get that fire up to size and heat this place up." I wasn't the
same person when I went back out to bring in the wood. I had a
big lump in my throat and as much as I hate to admit it, there
were tears in my eyes too.

In my mind I kept seeing those three kids huddled around the
fireplace and their mother standing there with tears running
down her cheeks with so much gratitude in her heart that she
couldn't speak. My heart swelled within me and a joy that I'd
never known before, filled my soul. I had given at Christmas
many times before, but never when it had made so much difference.
I could see we were literally saving the lives of these people.

I soon had the fire blazing and everyone's spirits soared.
The kids started giggling when Pa handed them each a piece of candy
and Widow Jensen looked on with a smile that probably hadn't
crossed her face for a long time. She finally turned to us.
"God bless you," she said. "I know the Lord has sent you.
The children and I have been praying that he would send one of his
angels to spare us."

In spite of myself, the lump returned to my throat and the tears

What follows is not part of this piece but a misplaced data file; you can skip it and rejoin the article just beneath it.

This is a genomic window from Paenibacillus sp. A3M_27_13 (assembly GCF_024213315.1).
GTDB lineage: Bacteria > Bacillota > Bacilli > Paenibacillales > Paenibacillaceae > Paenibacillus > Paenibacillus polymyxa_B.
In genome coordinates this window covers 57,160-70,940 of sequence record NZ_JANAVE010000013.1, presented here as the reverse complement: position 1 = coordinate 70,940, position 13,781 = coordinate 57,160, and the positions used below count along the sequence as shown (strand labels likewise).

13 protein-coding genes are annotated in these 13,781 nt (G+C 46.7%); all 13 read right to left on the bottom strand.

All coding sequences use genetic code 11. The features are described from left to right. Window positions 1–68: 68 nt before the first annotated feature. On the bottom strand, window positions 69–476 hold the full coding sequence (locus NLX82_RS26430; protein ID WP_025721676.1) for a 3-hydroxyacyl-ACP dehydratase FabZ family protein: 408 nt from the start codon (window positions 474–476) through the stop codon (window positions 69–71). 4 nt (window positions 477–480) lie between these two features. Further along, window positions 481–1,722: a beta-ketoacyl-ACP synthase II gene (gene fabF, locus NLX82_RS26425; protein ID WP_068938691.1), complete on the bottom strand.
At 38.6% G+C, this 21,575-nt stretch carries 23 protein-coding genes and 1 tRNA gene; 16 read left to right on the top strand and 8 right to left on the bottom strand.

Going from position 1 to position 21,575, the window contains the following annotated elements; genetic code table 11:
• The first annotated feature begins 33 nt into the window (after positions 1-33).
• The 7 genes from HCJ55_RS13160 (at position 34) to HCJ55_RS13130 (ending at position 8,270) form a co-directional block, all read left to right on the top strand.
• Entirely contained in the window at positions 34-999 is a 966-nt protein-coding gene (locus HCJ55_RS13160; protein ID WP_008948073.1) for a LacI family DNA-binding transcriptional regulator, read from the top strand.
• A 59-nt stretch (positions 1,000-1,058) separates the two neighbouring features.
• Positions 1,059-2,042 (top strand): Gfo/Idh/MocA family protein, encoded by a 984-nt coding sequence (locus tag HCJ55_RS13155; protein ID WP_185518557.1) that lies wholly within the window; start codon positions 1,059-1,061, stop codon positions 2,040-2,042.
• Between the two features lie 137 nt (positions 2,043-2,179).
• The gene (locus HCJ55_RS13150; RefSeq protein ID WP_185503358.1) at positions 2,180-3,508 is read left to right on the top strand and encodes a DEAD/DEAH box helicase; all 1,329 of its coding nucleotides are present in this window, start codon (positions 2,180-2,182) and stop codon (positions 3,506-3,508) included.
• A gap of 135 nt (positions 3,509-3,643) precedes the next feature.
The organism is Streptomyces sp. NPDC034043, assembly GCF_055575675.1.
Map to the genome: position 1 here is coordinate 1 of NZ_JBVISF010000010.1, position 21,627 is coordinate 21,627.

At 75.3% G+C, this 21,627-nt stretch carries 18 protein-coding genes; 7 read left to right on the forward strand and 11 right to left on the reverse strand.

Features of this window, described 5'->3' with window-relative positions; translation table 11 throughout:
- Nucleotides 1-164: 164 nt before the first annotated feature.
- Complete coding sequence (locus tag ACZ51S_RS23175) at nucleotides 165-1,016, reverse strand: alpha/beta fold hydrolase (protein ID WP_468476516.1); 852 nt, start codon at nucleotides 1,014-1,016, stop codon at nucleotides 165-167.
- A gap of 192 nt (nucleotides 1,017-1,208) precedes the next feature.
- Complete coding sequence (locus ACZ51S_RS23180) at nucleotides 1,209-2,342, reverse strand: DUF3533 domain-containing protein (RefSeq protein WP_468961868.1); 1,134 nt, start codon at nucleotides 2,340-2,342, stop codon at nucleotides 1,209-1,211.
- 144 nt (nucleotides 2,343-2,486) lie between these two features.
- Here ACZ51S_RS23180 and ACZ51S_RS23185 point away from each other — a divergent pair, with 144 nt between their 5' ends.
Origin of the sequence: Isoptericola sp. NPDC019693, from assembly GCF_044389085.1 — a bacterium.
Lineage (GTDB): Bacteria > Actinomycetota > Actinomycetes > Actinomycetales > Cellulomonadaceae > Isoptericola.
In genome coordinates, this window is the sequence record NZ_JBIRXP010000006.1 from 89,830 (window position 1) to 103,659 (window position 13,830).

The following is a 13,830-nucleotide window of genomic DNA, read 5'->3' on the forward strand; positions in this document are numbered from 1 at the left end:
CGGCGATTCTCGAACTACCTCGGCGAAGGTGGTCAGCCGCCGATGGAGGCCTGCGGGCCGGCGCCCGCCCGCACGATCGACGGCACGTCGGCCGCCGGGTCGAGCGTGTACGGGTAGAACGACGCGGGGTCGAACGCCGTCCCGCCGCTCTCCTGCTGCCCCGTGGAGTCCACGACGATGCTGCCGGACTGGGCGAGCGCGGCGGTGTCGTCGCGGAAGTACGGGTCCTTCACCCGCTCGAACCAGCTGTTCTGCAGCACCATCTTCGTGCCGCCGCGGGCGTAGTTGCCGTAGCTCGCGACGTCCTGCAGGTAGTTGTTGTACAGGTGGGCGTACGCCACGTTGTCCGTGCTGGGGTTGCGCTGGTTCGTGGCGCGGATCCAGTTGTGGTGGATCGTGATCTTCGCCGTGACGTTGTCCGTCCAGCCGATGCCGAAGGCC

welled up in my eyes again. I'd never thought of Pa in those
exact terms before, but after Widow Jensen mentioned it I could
see that it was probably true. I was sure that a better man
than Pa had never walked the earth. I started remembering all
the times he had gone out of his way for Ma and me, and many
others. The list seemed endless as I thought on it.

Pa insisted that everyone try on the shoes before we left.
I was amazed when they all fit and I wondered how he had known
what sizes to get. Then I guessed that if he was on an errand
for the Lord that the Lord would make sure he got the right sizes.

Tears were running down Widow Jensen's face again when we stood
up to leave. Pa took each of the kids in his big arms and gave
them a hug. They clung to him and didn't want us to go.
I could see that they missed their Pa, and I was glad that I
still had mine.

At the door Pa turned to Widow Jensen and said, "The Mrs.